Suggestions for Choosing A Support Group
Format ~ Look for a support group that follows a format you are comfortable with. Do you like message boards? There
are plenty out there you can join. Prefer email or chat? There are groups which follow these formats as well.
Size ~ The size of a support group can affect how comfortable you feel with it. Some have 10 members, others have
1000. Larger groups provide quick response and lots of perspective; small groups provide intimate support and friendships.
It is up to you to decide what size of support group you will feel most comfortable with. Keep your needs in mind.
Guidelines ~ Make sure the group you join has moderators and very particular guidelines. You want a team of
moderators who are gentle but firm with their members. You need rules in place for your protection, and the protection of
Triggering Material ~ Pay attention to how triggering material is posted. There's no guarantee you won't ever be
triggered by a post, but it's important to make sure that the members are careful to mark triggering material with a T or
TW and that it maybe requires you to scroll so that you have time to escape. Pay attention to how the moderators handle
very sensitive material that is not trigger marked. Do they edit trigger warnings and such into triggering posts & gently
remind/warn the member to be more careful, or do they let things run chaotic with a minefield of triggering material that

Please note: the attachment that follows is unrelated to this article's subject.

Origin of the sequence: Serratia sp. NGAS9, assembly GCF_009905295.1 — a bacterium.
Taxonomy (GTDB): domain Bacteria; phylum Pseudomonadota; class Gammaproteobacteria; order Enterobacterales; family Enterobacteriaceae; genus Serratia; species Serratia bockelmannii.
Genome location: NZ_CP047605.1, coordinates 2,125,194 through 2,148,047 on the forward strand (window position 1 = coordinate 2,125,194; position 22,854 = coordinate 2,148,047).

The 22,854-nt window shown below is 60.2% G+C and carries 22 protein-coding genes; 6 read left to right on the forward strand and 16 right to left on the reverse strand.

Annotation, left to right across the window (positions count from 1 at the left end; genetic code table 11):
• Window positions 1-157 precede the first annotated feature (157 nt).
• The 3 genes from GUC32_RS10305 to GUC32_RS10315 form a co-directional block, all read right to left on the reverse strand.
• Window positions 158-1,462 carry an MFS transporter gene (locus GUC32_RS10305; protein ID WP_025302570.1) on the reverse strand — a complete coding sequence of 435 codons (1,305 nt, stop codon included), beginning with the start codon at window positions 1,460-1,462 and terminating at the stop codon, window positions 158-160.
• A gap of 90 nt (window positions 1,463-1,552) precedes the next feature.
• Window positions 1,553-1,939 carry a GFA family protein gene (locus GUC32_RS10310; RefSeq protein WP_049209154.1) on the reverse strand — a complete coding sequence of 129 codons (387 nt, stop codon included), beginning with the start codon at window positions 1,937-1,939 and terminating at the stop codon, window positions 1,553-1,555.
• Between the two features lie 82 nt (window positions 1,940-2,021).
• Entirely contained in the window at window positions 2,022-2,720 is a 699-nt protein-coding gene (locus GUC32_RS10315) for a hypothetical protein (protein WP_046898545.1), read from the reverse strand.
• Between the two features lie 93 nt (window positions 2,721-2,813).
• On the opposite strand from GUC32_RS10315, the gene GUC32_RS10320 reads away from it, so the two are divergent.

is not marked? Keep that question in mind.
Special Needs Groups ~ You may want to search out a group that specifically assists those with needs you have.
While abuse survivors have very universal issues, there may be some needs and concerns you have that may benefit from an
appropriate group. Maybe you need a group that addresses something such as father-daughter incest, GLBT issues, rape in a
domestic violence setting, etc. The good thing about abuse survivors coming out of the dark is that if you have specific
needs you need to address, there are all kinds of support groups and websites nowadays out there to address those
Level of Activity ~ Another thing to consider is what a group's requirements are for activity. If you don't want to
be pressured into posting or talking about issues, you may want to find a group that has little or no requirements in that
area. On the other hand, maybe you feel you could use a little nudge from other members when you are really low, to post
and discuss what is bothering you. The group I used to help moderate required a monthly check in to remain in the group,
and once a week the members were emailed with a mood scale that they were encouraged to reply to and let the others know
where they were mentally, emotionally, and physically at that time, and to talk about it if they could.
These suggestions are what comes to mind off hand. If you can think of any other area I should address,
please email me.
As Waters Passing By > Support Group Info > Support Group Suggestions